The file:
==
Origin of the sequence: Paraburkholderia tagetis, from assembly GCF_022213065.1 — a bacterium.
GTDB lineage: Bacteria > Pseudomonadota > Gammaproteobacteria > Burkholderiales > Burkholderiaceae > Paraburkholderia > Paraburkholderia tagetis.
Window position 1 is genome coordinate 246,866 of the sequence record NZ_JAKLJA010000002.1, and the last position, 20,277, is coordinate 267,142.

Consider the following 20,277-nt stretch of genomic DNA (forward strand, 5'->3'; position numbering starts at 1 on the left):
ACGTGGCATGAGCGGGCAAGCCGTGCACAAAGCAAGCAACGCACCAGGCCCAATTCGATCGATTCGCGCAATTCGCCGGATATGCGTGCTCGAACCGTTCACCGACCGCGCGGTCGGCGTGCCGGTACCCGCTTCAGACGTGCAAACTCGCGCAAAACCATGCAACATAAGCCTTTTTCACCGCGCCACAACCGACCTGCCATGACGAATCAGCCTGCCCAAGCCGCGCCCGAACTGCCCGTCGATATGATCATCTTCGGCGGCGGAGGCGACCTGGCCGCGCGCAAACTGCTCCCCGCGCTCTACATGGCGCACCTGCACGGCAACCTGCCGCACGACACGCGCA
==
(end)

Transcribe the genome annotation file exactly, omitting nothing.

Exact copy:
Origin of the sequence: Paraburkholderia tagetis, from assembly GCF_022213065.1 — a bacterium.
GTDB lineage: Bacteria > Pseudomonadota > Gammaproteobacteria > Burkholderiales > Burkholderiaceae > Paraburkholderia > Paraburkholderia tagetis.
Window position 1 is genome coordinate 246,866 of the sequence record NZ_JAKLJA010000002.1, and the last position, 20,277, is coordinate 267,142.

Consider the following 20,277-nt stretch of genomic DNA (forward strand, 5'->3'; position numbering starts at 1 on the left):
ACGTGGCATGAGCGGGCAAGCCGTGCACAAAGCAAGCAACGCACCAGGCCCAATTCGATCGATTCGCGCAATTCGCCGGATATGCGTGCTCGAACCGTTCACCGACCGCGCGGTCGGCGTGCCGGTACCCGCTTCAGACGTGCAAACTCGCGCAAAACCATGCAACATAAGCCTTTTTCACCGCGCCACAACCGACCTGCCATGACGAATCAGCCTGCCCAAGCCGCGCCCGAACTGCCCGTCGATATGATCATCTTCGGCGGCGGAGGCGACCTGGCCGCGCGCAAACTGCTCCCCGCGCTCTACATGGCGCACCTGCACGGCAACCTGCCGCACGACACGCGCA